Plot is the architecture stories stand on, yet all too often literary folks seem almost embarrassed to talk about it. Sometimes it feels like the only advice we are given for plotting our new novel is to either stick to the depressingly prescriptive rulebooks of Hollywood, or wait for the Muses to grant us their blessing. But what if we’re trying to write neither Captain America nor Ulysses?
This class is meant for writers who want to tell meaningful stories readers will want to read. We will investigate together how to structure a narrative, how to build scenes that move the plot forward, and how to create characters our readers will care about. We’ll do this by looking at a variety of strategies suggested or modeled by novelists, scholars, and screenwriters, including Zadie Smith, Kurt Vonnegut, Donna Tartt, Ling Ma, Charlie Kaufman, and Ottessa Moshfegh—but more importantly by learning how to digest all this unwieldy stuff and turn it into something we can actually use. Our goal will be to find good, practical advice on how to tell a story, without locking ourselves into fixed formulas or losing ourselves in pointless theory.
Whether you’re just starting out writing a novel, or you have a finished manuscript and are looking to tighten your narrative, this class will give you ideas, questions, and answers about plot and the craft of telling stories.
Each meeting will begin with a craft lecture and discussion, followed by a workshop. Each person will be workshopped twice: In the first round we will read the beginning (up to 40 double-spaced pages) of your novel project, discussing how the story is set up and the characters are introduced. For the second round, students will be free to submit any piece of fiction they want: You can give us more chapters from your novel, pages from a different project, a short story, or even re-submit the pages from the first round, revised in light of what you’ve learned in class.
*no class meeting August 10th
Class meetings will be held over video chat, using Zoom accessed from your private class page. While you can use Zoom from your browser, we recommend downloading the desktop client so you have access to all platform features.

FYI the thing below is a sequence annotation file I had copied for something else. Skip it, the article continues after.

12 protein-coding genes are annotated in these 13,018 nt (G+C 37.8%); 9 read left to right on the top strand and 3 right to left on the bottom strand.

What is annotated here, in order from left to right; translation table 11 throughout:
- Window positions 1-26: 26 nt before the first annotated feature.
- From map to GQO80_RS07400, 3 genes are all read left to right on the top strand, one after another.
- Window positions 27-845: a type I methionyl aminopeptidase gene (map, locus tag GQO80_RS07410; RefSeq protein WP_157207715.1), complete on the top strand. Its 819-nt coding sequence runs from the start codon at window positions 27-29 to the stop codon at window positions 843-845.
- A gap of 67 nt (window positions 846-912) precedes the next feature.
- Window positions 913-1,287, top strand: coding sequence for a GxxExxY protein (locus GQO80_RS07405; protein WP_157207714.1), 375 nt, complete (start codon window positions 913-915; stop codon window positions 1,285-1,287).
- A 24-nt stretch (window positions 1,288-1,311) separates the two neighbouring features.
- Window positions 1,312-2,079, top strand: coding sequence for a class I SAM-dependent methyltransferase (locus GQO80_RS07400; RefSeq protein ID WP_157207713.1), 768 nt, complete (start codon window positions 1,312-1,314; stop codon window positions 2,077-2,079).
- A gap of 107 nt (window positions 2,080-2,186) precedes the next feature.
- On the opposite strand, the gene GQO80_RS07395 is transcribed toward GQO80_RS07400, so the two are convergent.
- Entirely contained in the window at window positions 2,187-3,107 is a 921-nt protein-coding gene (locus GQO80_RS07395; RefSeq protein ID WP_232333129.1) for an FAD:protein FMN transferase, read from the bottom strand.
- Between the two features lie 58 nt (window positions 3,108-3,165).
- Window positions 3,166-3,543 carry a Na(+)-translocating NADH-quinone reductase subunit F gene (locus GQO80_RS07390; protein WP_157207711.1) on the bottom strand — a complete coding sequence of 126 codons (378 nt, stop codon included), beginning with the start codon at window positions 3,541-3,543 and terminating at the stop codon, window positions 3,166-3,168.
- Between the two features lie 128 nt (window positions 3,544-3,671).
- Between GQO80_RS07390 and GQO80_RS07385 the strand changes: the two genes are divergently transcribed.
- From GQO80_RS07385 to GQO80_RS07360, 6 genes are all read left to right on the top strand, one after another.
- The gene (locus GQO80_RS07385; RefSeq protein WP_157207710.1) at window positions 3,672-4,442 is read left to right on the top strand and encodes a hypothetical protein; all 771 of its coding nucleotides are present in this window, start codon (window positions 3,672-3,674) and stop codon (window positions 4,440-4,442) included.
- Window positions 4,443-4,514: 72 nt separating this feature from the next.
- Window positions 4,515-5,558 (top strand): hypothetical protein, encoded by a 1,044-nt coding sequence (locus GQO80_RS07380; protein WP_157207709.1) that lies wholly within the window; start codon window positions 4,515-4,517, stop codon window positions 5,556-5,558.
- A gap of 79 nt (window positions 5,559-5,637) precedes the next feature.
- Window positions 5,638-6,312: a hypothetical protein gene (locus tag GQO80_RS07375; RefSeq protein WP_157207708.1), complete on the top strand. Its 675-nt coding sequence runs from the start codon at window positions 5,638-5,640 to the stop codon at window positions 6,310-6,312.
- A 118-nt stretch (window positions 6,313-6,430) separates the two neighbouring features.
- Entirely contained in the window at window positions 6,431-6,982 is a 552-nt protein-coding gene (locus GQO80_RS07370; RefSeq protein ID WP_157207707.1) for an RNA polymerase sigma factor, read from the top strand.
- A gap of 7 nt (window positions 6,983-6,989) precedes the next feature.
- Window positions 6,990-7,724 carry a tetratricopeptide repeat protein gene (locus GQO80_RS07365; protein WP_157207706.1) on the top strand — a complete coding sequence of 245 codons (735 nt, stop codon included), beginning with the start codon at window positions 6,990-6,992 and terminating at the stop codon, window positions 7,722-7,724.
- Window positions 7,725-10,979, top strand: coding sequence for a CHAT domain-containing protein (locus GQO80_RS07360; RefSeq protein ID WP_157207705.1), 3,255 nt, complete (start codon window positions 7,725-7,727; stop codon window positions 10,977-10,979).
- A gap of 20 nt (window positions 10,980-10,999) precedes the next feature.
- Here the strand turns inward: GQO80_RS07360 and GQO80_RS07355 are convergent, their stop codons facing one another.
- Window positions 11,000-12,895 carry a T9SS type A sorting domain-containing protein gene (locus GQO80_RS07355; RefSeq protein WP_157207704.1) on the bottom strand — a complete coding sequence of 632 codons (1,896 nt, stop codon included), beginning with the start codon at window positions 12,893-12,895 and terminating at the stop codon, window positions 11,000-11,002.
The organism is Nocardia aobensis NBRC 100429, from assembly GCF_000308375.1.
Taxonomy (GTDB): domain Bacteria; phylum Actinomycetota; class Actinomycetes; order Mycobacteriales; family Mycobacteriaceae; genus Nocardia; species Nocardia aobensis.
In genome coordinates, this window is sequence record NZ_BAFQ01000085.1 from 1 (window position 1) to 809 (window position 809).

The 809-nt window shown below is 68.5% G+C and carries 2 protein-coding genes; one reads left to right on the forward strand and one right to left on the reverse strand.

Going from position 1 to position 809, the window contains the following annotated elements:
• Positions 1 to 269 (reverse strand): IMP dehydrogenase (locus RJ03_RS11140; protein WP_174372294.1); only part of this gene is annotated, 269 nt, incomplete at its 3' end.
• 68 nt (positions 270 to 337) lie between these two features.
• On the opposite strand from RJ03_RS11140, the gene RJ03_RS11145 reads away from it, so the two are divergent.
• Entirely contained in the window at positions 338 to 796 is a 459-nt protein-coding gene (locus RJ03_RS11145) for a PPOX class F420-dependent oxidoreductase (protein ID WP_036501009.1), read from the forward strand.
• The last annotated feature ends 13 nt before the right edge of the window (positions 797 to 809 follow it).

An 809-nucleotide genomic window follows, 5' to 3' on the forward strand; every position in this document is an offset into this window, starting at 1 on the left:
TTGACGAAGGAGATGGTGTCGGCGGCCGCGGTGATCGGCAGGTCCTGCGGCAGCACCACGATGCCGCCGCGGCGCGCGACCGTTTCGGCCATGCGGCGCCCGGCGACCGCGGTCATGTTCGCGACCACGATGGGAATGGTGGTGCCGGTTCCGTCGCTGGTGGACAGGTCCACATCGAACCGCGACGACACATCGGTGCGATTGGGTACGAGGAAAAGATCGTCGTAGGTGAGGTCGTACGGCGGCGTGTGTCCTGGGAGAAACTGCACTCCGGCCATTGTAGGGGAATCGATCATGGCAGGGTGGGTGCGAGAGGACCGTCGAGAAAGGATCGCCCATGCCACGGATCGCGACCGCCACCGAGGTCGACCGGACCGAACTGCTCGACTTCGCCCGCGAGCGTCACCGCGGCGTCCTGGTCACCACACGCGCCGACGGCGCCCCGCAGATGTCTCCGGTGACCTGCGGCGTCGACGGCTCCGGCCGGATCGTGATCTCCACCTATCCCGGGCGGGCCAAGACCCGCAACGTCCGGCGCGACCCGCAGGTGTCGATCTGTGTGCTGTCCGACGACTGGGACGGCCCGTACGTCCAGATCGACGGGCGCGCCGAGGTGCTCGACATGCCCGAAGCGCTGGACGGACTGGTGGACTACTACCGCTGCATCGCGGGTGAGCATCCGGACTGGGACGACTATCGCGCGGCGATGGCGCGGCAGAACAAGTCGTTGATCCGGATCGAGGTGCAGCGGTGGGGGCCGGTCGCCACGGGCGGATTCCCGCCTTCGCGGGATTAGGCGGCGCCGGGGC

- In-depth feedback on your novel project from the instructor and classmates, emphasizing structural critique over line edits
- A one-on-one private conference with the instructor (via phone, Skype, Zoom, Messenger Pigeon) to discuss your novel project, addressing any difficulties or doubts you might have re: plot, characters, structure, or anything else
- A ton of useful ideas and strategies on how to build stories and make them fun to read.
- Essays, articles, excerpts and videos that offer actual craft advice, not vague, indecipherable theory
- 10% discount on all future Catapult classes
Students will be workshopped twice, submitting up to 40 double-spaced pages in the first round and up to 20 in the second round. Because of the story-structure focus of this class, students are asked to come in ready to submit the beginning section of a novel project on their first round of workshop. The second round is free-form.
On top of workshop reading and feedback, students will receive short essays or fiction excerpts to read every week for the craft portion of the meeting
Week 0: Class housekeeping and first craft talk (models of story structure; a look at the Three Act Structure; what can we actually learn from models)
Week 1: Managing expectations: what are we reading for? — workshop #1
Week 2: Character: motivation, backstory and exposition — workshop #2
Week 3: Prologues: hooking the reader — workshop #3
Week 4: Scene: telling stories with scenes; experimenting beyond the scene — workshop #4
Week 5: Words: using language, POV, and form to tell our stories — workshop #5
Week 6: Turning points: complications, reversals, keeping stuff interesting — workshop #6
Week 7: Resolution: what are arcs and do we need them? — workshop #7
Week 8: Workshop #8 — final class discussion
"Dario Diofebi is a wonder--a brilliant comic voice telling a thrilling compassionate story. People have talked about the complete writing package, the full boat that's aces over kings, and that's Diofebi: piercingly funny about modern life, compassionately human about his characters. This is the rare comedy that makes you want to be nicer to people after."
“PARADISE, NEVADA is a superbly energetic novel of Las Vegas, a place teeming with glittering wins and crushing losses. When the bright lights go out, Dario Diofebi proves himself to have a great eye for the cards different people are dealt, and a great ear for laughter in the dark.”